Pollan writes to defend food from food-like substances stocked in grocery stores, which include most items on the shelves in the center of the store. I enjoyed his admonishment to eat only "something your great-grandmother would recognize as food." The problem with the book, I think, is that it had its genesis in an essay and perhaps there was not enough meat (ha ha) in Pollan’s essay to warrant a full-length book. I felt like I was reading a bunch of repetitious filler padded with multi-syllable words. Consider this sample sentence, "And while everyone can agree that the flood of refined carbohydrates has pushed important micronutrients out of the modern diet, the scientists who blame our health problems on deficiencies of these micronutrients are not the same scientists who see a sugar-soaked diet leading to metabolic syndrome and from there to diabetes, heart disease, and cancer." (In Defense of Food, p.140)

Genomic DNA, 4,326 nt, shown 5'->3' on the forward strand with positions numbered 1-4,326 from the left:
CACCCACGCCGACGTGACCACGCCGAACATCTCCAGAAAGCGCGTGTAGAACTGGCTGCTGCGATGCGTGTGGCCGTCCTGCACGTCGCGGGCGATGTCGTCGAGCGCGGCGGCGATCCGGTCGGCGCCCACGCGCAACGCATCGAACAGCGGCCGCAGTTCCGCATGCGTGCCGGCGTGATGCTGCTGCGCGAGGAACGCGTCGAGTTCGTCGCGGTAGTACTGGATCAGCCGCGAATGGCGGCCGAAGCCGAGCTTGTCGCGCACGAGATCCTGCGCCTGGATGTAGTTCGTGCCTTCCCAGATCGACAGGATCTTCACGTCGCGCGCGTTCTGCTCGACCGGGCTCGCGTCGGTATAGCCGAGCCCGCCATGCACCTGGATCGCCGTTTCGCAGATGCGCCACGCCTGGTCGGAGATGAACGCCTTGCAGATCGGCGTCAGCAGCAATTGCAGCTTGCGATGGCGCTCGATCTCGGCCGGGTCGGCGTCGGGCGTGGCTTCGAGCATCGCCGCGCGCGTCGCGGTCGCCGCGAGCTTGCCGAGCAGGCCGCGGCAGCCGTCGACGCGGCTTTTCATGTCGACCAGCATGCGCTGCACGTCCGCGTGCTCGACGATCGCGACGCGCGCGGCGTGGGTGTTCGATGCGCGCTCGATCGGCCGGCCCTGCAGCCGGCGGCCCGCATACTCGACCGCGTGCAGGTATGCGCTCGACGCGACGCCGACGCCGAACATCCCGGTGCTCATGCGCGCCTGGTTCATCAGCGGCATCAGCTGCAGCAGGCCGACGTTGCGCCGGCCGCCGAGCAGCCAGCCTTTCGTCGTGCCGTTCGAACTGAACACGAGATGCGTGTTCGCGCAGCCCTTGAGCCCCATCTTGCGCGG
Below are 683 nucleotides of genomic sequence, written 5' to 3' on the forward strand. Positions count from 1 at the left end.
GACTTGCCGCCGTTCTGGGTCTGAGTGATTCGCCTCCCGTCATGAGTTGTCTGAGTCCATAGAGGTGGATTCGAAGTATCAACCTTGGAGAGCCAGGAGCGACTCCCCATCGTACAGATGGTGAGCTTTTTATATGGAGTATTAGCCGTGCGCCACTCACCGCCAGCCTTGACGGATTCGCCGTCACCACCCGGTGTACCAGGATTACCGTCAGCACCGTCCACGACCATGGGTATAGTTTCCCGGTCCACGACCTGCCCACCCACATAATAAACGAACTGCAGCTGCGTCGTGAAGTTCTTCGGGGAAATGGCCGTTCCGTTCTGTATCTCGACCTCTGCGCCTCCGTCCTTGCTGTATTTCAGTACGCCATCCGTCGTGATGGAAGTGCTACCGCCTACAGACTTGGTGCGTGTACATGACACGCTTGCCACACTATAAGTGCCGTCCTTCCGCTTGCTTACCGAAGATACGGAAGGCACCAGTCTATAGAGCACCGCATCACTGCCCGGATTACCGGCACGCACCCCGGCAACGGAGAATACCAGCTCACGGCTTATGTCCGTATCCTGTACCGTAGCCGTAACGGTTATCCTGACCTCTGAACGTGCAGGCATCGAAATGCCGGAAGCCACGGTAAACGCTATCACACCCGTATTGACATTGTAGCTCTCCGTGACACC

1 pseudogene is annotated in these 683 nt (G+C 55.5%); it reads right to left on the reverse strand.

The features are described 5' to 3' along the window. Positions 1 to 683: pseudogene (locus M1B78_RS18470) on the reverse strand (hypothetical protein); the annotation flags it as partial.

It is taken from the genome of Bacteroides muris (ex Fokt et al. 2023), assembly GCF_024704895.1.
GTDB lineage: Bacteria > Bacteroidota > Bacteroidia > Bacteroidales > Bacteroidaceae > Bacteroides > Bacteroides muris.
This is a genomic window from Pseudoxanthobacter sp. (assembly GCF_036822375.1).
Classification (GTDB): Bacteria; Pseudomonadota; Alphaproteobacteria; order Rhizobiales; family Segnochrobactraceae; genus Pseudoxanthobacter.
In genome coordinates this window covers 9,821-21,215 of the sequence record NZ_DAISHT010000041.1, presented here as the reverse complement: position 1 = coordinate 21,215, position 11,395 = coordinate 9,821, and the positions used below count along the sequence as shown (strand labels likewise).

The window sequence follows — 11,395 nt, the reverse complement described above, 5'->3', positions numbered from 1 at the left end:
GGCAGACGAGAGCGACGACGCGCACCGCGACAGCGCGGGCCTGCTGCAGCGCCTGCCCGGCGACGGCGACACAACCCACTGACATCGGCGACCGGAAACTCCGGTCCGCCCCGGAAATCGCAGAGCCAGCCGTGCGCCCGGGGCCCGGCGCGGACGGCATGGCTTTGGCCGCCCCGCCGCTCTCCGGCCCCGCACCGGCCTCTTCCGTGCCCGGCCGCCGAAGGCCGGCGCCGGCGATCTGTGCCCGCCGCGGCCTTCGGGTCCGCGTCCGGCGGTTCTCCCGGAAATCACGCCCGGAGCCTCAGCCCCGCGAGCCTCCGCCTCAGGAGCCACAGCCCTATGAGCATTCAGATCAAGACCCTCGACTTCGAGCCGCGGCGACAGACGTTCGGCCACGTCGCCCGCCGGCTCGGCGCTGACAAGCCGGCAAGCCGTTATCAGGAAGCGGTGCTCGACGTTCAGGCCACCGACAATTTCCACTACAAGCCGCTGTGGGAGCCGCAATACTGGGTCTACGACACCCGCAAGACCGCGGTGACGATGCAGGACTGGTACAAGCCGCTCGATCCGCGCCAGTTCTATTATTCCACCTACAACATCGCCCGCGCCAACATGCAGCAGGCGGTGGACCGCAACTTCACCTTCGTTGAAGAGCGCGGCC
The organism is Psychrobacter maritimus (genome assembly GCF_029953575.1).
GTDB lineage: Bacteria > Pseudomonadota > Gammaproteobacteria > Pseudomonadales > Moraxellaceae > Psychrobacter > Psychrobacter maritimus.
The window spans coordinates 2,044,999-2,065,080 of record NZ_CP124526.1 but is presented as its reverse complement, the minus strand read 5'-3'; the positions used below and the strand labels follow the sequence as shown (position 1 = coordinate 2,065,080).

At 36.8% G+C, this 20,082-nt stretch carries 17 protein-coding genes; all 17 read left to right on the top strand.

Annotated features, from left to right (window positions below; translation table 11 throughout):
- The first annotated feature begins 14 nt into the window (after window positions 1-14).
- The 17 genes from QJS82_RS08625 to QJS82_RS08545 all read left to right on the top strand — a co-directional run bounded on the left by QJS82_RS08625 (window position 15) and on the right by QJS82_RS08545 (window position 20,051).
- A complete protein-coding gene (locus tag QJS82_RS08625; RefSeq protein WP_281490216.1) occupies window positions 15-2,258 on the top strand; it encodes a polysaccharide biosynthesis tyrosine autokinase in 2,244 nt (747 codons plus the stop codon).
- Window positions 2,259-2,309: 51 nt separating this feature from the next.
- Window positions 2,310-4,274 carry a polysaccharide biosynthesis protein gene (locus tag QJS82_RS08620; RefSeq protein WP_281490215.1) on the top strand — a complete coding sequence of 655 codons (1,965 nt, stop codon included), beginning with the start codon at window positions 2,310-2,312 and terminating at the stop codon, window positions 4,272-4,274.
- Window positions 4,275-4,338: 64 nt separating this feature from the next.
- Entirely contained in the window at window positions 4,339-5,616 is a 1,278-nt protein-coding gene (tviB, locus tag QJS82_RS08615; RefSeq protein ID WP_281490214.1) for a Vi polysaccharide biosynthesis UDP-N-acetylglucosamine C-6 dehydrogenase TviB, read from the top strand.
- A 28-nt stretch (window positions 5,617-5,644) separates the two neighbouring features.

If the above sentence floats your boat, read the book. Otherwise, I recommend that you read the cover and skip the pages inside. Or you could check the book out of the library and read just the last section, which is the best part by far. Read the whole thing if you suffer from insomnia. My apologies to Mr. Pollan’s fans, but I rate the cover of "In Defense of Food" 5 stars and the pages inside a measly 2 stars out of 5.